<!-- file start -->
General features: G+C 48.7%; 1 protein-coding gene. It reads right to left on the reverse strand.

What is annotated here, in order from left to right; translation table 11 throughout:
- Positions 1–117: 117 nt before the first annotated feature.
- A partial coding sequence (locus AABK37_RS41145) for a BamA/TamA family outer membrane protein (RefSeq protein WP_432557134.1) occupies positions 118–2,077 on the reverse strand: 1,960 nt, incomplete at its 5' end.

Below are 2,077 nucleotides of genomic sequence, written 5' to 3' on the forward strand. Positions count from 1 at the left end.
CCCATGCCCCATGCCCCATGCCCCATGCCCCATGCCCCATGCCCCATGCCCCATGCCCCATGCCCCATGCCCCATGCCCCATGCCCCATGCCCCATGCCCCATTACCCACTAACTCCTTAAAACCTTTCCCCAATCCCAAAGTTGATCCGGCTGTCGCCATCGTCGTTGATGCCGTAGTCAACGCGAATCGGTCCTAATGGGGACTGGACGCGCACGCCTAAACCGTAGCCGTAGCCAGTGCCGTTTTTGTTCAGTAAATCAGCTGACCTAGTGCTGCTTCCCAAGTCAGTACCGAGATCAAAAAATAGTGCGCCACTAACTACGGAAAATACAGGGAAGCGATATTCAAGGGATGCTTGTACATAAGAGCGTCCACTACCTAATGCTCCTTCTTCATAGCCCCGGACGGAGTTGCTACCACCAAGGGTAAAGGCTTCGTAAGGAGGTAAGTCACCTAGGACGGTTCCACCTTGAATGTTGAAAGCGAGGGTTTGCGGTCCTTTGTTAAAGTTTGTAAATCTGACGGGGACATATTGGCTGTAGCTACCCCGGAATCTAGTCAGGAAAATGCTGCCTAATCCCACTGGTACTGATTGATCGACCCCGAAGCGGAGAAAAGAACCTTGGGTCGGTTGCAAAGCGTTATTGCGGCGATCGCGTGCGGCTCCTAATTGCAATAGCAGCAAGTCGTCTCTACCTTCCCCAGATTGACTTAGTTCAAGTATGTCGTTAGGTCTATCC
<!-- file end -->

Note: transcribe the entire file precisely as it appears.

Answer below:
General features: G+C 48.7%; 1 protein-coding gene. It reads right to left on the reverse strand.

What is annotated here, in order from left to right; translation table 11 throughout:
- Positions 1–117: 117 nt before the first annotated feature.
- A partial coding sequence (locus AABK37_RS41145) for a BamA/TamA family outer membrane protein (RefSeq protein WP_432557134.1) occupies positions 118–2,077 on the reverse strand: 1,960 nt, incomplete at its 5' end.

Below are 2,077 nucleotides of genomic sequence, written 5' to 3' on the forward strand. Positions count from 1 at the left end.
CCCATGCCCCATGCCCCATGCCCCATGCCCCATGCCCCATGCCCCATGCCCCATGCCCCATGCCCCATGCCCCATGCCCCATGCCCCATGCCCCATGCCCCATTACCCACTAACTCCTTAAAACCTTTCCCCAATCCCAAAGTTGATCCGGCTGTCGCCATCGTCGTTGATGCCGTAGTCAACGCGAATCGGTCCTAATGGGGACTGGACGCGCACGCCTAAACCGTAGCCGTAGCCAGTGCCGTTTTTGTTCAGTAAATCAGCTGACCTAGTGCTGCTTCCCAAGTCAGTACCGAGATCAAAAAATAGTGCGCCACTAACTACGGAAAATACAGGGAAGCGATATTCAAGGGATGCTTGTACATAAGAGCGTCCACTACCTAATGCTCCTTCTTCATAGCCCCGGACGGAGTTGCTACCACCAAGGGTAAAGGCTTCGTAAGGAGGTAAGTCACCTAGGACGGTTCCACCTTGAATGTTGAAAGCGAGGGTTTGCGGTCCTTTGTTAAAGTTTGTAAATCTGACGGGGACATATTGGCTGTAGCTACCCCGGAATCTAGTCAGGAAAATGCTGCCTAATCCCACTGGTACTGATTGATCGACCCCGAAGCGGAGAAAAGAACCTTGGGTCGGTTGCAAAGCGTTATTGCGGCGATCGCGTGCGGCTCCTAATTGCAATAGCAGCAAGTCGTCTCTACCTTCCCCAGATTGACTTAGTTCAAGTATGTCGTTAGGTCTATCC